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toolie

1686 posts in 1135 days


#11 posted 449 days ago

There isn’t much that can be done to eliminate this problem.

short term solution: cover your CI surfaces. this will retard, or completely eliminate, rust due to cold temperatures. i have an unheated uninsulated 12×20 one car garage shop. i keep sheets of masonite on most of my CI surfaces. also converts my TSs into light duty assembly tables. for things like jointers, i cover them with anything – blankets, sheets, comforters, those wildly overpriced and not worth it HTC tool covers, almost anything. heck, i’ve placed a TS outfeed table made of plywood work side down on a CI TS and prevented rust formation. i haven’t waxed my jointer in 3 years. COVER YOUR TOOLS!

-- there's a solution to every problem.......you just have to be willing to find it.

View ChuckV's profile

ChuckV

2275 posts in 2034 days


#12 posted 449 days ago

Thanks for posting this. I also live in MA and this is exactly the kind of day that causes these problems. I hadn’t been in my shop all day, so after reading this I went out to check. It looks like my cardboard covers were up to the challenge.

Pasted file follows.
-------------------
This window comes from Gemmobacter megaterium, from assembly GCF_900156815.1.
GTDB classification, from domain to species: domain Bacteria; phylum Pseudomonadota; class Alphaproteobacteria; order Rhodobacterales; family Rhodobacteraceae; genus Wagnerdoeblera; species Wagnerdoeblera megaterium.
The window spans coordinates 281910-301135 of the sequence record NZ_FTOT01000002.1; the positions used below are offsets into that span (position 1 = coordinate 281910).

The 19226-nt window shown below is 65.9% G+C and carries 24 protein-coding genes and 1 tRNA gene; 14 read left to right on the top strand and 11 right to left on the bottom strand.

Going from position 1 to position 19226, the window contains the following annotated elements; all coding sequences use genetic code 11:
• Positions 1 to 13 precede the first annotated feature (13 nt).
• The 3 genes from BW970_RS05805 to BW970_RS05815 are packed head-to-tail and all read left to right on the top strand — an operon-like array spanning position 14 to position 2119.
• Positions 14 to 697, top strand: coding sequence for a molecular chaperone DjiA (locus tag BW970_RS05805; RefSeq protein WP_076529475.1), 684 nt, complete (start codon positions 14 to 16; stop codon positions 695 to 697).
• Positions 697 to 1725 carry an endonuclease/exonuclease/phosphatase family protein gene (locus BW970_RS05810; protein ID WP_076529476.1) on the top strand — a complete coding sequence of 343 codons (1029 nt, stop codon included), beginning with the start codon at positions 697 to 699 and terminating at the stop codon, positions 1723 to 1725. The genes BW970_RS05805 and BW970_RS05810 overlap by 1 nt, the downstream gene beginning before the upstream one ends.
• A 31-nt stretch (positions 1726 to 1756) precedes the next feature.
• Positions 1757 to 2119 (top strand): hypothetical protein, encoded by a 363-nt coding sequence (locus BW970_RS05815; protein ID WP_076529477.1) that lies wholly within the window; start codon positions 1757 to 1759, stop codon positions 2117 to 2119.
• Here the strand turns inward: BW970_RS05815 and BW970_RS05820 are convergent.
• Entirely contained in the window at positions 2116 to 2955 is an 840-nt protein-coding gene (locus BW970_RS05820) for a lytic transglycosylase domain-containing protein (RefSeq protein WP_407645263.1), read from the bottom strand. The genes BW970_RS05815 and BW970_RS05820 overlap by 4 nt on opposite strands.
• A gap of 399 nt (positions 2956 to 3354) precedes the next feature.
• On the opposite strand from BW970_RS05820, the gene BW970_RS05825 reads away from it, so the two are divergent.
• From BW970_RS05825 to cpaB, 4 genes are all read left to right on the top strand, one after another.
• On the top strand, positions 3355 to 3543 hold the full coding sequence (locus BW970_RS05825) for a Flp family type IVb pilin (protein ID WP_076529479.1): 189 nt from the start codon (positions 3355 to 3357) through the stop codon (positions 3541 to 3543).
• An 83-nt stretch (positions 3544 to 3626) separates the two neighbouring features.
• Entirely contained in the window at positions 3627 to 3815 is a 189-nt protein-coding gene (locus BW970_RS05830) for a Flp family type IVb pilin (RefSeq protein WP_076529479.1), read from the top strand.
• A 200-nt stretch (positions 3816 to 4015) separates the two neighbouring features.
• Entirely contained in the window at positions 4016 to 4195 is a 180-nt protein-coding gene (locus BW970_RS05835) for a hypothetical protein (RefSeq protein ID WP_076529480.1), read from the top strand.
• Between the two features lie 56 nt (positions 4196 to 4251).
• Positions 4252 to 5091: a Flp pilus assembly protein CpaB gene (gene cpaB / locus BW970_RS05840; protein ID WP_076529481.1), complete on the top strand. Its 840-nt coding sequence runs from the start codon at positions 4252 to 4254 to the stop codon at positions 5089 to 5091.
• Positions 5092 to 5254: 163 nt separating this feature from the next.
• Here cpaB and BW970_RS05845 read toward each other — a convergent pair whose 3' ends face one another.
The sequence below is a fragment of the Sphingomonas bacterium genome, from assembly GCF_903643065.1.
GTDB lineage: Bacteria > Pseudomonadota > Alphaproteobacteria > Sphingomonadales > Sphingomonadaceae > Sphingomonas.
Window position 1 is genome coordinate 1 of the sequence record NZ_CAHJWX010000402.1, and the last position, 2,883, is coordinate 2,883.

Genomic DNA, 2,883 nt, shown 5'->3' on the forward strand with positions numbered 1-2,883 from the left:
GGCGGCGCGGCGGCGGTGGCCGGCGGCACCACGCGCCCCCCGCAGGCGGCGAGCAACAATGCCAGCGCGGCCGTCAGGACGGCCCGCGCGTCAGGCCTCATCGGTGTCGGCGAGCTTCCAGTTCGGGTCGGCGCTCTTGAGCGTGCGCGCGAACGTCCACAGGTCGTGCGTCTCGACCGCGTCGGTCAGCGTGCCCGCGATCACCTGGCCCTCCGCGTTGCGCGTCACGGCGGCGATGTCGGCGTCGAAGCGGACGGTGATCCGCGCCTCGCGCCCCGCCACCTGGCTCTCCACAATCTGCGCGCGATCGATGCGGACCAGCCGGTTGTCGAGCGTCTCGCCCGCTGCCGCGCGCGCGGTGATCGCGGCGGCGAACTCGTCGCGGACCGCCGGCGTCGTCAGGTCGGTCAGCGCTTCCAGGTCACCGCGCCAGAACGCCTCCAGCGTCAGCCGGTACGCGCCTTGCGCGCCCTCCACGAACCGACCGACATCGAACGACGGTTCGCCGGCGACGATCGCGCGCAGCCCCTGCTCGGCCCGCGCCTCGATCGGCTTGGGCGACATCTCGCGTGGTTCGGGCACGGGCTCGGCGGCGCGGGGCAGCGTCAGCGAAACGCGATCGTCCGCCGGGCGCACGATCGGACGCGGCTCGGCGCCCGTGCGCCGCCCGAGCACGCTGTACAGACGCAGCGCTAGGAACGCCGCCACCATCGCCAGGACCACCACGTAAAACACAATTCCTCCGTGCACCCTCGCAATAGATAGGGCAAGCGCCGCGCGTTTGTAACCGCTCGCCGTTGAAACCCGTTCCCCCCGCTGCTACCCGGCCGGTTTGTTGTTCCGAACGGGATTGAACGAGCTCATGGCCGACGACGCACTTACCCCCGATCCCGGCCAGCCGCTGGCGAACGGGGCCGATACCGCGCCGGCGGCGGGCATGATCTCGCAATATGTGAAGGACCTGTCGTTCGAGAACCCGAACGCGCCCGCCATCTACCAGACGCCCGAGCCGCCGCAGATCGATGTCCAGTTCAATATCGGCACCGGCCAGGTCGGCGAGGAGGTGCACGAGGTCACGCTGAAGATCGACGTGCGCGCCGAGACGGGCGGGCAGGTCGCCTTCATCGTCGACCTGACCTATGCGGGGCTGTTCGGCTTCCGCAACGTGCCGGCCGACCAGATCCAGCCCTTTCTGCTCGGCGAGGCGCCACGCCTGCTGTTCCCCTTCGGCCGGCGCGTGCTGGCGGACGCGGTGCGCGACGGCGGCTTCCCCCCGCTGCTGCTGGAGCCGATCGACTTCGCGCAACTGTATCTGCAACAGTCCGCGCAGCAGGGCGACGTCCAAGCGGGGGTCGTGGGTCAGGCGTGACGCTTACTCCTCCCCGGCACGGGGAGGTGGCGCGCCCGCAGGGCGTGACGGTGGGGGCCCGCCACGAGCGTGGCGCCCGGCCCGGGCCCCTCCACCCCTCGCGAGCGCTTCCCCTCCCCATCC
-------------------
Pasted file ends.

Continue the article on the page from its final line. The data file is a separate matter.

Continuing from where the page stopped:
About five years ago, when I was just starting to get some big tools, there was a day just like this in the winter. I was amazed at all the water that had condensed on the cast iron surfaces. Since then, I have kept them waxed and covered and had no problems.

Dehumidifying my shop would include dehumidifying the entire earth. For me, this is the best solution.

-- “A clear conscience is the sure sign of a bad memory.” ― Mark Twain

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lumberjoe

2798 posts in 755 days


#13 posted 449 days ago